Trost’s photography holds things together. Without it, the movie would be stagy. If the acting were better. And if Zombie cared about the acting. It’s really bad.

But it could be worse. It could be much, much worse. The end credits could run eight minutes instead of nine and there might be another whole insufferable minute of content to Halloween II.

0/4ⓏⒺⓇⓄ

CREDITS

Directed by Rob Zombie; screenplay by Zombie, based on characters created by John Carpenter and Debra Hill; director of photography, Brandon Trost; edited by Glenn Garland and Joel T. Pashby; music by Tyler Bates; production designer, Garreth Stover; produced by Malek Akkad, Andy Gould and Zombie; released by Dimension Films.

Starring Scout Taylor-Compton (Laurie Strode), Tyler Mane (Michael Myers), Malcolm McDowell (Dr. Samuel Loomis), Brad Dourif (Sheriff Lee Brackett), Sheri Moon Zombie (Deborah Myers), Danielle Harris (Annie Brackett) and Brea Grant (Mya Rockwell)


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Halloween (2007, Rob Zombie)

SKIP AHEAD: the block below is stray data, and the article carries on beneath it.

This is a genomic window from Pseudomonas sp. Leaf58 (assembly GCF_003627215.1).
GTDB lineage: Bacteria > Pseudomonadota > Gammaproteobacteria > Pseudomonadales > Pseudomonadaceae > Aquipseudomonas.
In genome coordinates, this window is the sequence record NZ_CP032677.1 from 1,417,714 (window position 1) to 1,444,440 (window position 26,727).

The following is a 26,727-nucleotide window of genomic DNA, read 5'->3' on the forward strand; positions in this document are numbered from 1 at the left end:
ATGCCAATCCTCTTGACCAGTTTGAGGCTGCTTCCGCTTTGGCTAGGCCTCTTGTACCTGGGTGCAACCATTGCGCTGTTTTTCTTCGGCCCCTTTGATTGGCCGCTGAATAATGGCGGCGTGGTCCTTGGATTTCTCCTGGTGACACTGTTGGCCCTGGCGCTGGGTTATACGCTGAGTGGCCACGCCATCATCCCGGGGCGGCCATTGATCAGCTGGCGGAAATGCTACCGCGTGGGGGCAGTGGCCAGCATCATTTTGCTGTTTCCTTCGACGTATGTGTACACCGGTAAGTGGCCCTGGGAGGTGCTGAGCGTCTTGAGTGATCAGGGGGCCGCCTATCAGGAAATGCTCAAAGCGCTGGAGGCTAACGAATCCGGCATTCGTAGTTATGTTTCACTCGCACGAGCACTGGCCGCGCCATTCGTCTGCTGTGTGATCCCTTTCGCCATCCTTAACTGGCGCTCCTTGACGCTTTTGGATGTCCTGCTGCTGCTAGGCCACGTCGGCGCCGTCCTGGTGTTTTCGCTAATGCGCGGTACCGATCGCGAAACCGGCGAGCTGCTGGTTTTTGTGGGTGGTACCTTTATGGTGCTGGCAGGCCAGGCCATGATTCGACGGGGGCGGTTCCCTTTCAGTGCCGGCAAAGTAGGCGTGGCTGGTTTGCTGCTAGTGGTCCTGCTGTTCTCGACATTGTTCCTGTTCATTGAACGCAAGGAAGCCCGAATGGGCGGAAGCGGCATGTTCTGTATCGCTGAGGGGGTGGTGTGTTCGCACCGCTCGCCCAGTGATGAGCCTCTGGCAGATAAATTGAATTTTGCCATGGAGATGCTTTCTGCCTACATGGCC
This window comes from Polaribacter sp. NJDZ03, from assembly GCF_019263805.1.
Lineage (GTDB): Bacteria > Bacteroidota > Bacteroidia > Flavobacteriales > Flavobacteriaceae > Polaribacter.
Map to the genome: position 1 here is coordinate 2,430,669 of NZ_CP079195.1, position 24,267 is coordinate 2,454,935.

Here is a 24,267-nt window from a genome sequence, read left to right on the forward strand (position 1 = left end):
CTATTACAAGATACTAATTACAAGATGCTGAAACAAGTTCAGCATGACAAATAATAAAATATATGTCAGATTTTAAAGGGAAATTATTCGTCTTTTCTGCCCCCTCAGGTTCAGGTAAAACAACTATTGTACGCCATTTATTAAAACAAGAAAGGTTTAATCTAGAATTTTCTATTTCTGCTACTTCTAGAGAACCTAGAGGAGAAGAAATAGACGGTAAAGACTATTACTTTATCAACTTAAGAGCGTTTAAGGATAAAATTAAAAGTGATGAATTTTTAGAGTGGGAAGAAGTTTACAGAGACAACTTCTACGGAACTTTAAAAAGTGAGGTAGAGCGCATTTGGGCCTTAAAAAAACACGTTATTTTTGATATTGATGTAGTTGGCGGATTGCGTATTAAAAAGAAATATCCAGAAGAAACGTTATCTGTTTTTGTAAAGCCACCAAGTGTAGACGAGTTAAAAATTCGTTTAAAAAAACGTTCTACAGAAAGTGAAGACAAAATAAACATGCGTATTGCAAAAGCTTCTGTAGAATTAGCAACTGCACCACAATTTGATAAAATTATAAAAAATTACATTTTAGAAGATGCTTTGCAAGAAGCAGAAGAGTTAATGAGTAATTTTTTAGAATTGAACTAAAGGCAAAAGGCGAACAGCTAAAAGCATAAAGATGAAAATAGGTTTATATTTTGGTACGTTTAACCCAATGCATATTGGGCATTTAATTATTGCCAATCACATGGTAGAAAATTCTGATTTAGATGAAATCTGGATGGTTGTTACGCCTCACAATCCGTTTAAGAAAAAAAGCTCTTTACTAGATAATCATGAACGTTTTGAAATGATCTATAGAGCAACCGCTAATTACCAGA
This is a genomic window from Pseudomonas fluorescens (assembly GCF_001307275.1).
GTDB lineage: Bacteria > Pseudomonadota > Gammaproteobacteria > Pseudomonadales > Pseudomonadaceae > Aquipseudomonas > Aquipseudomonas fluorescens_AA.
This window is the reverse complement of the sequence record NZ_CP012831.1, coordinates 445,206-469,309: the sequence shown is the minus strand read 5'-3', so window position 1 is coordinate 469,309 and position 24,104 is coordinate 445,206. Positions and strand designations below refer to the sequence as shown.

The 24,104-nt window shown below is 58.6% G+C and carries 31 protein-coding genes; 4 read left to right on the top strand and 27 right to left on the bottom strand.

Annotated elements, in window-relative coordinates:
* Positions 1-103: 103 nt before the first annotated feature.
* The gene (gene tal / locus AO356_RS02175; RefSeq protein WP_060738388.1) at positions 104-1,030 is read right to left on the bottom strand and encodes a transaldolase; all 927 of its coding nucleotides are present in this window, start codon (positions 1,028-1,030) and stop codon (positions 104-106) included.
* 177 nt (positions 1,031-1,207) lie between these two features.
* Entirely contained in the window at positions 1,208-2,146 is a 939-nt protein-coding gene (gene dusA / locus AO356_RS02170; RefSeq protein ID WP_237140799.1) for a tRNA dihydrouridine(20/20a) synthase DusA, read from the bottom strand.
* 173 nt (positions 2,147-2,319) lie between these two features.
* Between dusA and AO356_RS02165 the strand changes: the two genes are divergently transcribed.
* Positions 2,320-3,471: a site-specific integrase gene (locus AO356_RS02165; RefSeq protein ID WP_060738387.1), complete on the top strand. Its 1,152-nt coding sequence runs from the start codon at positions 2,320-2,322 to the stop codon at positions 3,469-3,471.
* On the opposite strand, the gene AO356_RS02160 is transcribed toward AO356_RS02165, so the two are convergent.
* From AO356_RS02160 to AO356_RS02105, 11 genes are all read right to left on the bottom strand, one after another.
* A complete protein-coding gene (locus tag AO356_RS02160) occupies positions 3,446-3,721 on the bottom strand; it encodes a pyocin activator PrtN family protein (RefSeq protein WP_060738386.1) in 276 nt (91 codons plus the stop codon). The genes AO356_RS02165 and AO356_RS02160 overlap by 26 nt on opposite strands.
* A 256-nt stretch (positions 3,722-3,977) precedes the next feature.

Halloween is very loud. It’s about the only thing director Zombie keeps consistent throughout. It gets loud. It starts kind of quiet–comparatively–then gets loud. Jump scares always have some noise. But once the jump scares are every two seconds, there’s just loud noise. Giant spree killer Tyler Mane destroys a house in the third act, with his bare hands. Because it’s loud to destroy a house. A different filmmaker with different goals might try to have the destruction of his childhood home, where he became a tween spree killer, mean something. Especially since Mane’s current target is long lost baby sister Scout Taylor-Compton (now a teenager). He’s destroying her house too.